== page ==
Dan Greenhaus:

There was, no doubt, a fair amount of anticipation for Trey and Classic Tab’s solo tour which began on Thursday night at NYC’s Roseland Ballroom. The post-Phish expansion of the band to include a horn section, percussion and backup singers helped the band in its maturity, growth and the depth of its sound, however there was always something special about the very first stripped down tour Trey embarked upon. This tour finds itself devoid of the accents that found their way into TAB’s later bands, instead focusing on the minimalist approach of the first tours.

Ironically, the name “Classic TAB” is a bit misleading in that keyboard player Ray Paczkowski, who was on stage at Roseland, was not in the original band which was merely a trio with Russ Lawton on drums and Tony Markellis on bass. That original 1999 tour featured some absolutely inspired playing by the band as takes on new and unheard songs as well as interesting covers made for a magical series of shows. In retrospect, Phish was clearly not Trey’s priority at the time and the ’99 tour was a jubilant affair for Trey as a result. However if this “Classic TAB” show was any indication, much of what made that original tour so exciting was relegated to the past.

That being said, it wouldn’t be fair to go to one of these shows expecting Trey and the band to recreate the non-musical excitement from the '99 tour. While it was not widely discussed at the time, the idea of a Phish hiatus or breakup was certainly possible and perhaps that sense infused the band and gave those lucky enough to attend the shows a feeling that perhaps they were witnessing the future whereas Phish might very well be the past. The ’99 tour was the first time many, many fans had the chance to see a Phish member in such a small venue and with tickets being nearly impossible to obtain, those lucky enough to be at one of the shows certainly had their expectations and observations heightened.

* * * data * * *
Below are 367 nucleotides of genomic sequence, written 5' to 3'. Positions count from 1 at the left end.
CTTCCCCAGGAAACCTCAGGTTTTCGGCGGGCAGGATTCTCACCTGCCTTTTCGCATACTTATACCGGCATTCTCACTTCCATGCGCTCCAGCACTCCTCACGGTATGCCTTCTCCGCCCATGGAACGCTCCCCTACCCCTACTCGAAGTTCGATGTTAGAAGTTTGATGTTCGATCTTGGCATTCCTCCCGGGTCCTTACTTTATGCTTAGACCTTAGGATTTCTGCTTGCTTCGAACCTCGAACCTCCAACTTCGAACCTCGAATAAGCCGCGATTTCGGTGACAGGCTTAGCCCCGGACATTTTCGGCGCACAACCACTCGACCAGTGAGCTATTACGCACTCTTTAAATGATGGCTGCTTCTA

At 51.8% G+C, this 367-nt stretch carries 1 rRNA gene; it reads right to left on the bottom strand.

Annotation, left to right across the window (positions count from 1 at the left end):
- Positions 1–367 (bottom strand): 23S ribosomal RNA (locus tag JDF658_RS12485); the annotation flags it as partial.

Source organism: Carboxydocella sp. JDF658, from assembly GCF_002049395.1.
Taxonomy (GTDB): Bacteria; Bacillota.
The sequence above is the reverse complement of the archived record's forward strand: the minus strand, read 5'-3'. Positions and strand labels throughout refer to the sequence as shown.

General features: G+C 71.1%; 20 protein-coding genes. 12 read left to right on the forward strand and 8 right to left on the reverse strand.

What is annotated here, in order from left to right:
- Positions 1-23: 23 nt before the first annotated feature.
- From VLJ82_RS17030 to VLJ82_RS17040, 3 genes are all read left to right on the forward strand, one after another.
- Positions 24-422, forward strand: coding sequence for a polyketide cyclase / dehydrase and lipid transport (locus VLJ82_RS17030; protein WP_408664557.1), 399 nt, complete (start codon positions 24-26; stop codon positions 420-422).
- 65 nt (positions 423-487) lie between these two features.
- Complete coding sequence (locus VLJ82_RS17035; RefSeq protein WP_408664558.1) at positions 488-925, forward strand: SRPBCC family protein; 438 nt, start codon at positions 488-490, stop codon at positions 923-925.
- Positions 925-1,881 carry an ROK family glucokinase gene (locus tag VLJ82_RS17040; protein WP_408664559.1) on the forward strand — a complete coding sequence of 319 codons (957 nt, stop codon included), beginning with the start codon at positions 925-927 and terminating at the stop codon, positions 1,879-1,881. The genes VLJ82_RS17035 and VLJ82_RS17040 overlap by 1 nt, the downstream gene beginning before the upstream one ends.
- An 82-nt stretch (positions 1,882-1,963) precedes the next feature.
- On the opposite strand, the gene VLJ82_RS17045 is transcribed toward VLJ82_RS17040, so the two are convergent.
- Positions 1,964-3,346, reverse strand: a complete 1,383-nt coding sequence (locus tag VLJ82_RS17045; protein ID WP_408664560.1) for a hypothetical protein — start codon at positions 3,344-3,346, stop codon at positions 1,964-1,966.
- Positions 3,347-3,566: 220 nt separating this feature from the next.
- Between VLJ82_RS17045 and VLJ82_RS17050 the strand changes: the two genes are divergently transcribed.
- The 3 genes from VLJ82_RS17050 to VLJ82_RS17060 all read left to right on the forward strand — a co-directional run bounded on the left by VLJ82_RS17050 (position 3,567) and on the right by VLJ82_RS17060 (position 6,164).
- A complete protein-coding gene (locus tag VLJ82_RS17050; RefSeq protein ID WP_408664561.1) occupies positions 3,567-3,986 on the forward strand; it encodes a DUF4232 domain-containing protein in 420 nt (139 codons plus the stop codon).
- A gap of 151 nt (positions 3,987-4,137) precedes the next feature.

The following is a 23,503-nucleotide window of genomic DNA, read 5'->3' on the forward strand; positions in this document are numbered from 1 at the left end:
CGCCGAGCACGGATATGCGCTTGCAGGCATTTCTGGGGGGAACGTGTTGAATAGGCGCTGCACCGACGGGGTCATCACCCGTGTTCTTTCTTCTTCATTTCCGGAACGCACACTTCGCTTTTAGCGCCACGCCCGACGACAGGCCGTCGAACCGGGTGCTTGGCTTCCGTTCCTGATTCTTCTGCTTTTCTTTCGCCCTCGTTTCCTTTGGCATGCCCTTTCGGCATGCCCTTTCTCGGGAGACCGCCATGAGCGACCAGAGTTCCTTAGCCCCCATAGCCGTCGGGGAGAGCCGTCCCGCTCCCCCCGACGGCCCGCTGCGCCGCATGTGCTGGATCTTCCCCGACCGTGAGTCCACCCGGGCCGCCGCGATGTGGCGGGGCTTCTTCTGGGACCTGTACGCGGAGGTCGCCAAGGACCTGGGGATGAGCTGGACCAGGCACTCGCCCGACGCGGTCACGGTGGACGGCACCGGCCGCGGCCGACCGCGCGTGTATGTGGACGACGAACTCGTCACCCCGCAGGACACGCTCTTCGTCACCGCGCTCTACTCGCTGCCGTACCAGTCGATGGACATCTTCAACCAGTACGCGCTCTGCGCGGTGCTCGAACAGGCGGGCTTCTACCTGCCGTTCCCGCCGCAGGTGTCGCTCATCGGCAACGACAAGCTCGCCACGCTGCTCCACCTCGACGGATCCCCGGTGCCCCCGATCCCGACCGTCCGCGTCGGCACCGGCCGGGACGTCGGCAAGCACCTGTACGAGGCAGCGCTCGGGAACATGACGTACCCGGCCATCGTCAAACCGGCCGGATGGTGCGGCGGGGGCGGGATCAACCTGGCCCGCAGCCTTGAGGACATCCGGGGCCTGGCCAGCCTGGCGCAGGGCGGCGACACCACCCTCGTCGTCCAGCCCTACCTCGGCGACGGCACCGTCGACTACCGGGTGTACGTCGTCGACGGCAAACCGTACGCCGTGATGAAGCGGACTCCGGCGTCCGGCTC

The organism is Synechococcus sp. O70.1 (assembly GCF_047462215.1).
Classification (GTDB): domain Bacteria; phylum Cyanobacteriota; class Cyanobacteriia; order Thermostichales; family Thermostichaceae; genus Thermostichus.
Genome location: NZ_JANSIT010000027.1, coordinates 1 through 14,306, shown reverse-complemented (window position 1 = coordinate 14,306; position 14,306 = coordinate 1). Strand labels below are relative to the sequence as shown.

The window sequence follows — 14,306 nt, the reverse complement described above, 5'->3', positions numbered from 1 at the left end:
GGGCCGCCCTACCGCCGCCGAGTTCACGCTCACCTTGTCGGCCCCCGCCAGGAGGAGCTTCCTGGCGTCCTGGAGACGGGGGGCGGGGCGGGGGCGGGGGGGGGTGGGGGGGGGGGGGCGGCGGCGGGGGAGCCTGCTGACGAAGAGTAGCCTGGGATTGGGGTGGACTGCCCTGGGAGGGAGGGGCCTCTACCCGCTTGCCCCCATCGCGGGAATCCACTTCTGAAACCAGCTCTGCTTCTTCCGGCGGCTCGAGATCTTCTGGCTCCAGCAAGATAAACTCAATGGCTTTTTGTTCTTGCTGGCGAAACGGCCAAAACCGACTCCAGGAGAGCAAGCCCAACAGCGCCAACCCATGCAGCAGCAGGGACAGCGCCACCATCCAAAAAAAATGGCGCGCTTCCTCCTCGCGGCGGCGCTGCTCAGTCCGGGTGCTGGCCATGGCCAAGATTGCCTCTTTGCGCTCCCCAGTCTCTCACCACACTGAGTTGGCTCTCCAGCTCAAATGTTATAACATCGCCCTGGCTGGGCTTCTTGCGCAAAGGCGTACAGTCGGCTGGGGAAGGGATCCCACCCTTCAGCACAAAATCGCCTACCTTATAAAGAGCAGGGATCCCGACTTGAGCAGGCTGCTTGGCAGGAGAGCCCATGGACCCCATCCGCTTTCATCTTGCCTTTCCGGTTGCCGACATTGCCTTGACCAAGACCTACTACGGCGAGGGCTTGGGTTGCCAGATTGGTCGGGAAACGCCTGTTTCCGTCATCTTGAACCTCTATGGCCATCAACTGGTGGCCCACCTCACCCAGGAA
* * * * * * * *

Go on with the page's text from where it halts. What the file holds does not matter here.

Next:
In its current incarnation, “Classic TAB” opened up the show in a strong way, bringing out “Sand” to let the crowd know they meant business. And that they did as three out of the first four songs were, as the kids say these days, “the heat” with “Let Me Lie” being the lone low point to start the set. “Gotta Jiboo” featured Trey in fine form, beginning the jam with a dark and mutated Wah sound to his guitar which really darkened a song that often finds itself anchored in major key sonics. But the set closing duo of “Dragonfly” and “First Tube” were lackluster at best, with the former unable to move past B-side status and the latter disappointing with its ending section guitar heroics.

Unfortunately, the second set didn’t see much of a return to form. This was nowhere more evident than during the ending section of “Valentine,” a nice enough song on its own however the desire to extend the outro into some type of a guitar solo felt forced and never really went anywhere at all. “Linear” is the best word to describe the jam, and it’s the same word to describe the jams in “Sweet Dreams Melinda” and “Drifting.” Once the acoustic guitar came out for takes on “Brian and Robert” and “Chalkdust,” I found myself heading for the exits (the fact that I am at work at 6:45 AM doesn’t help, but still). This was the tour opener so some rust is to be expected, and the relative strength on display in the first set made the evening enjoyable enough, however one has come to expect more from Trey at this point. I never thought I’d say this, but on this evening, it was the jams that failed to live up to the strength of the songs themselves (“Sweet Dreams Melinda” really is a great song, as is “Drifting”),

With the official countdown until Phish’s return, perhaps tonight was a warm up in more ways than one.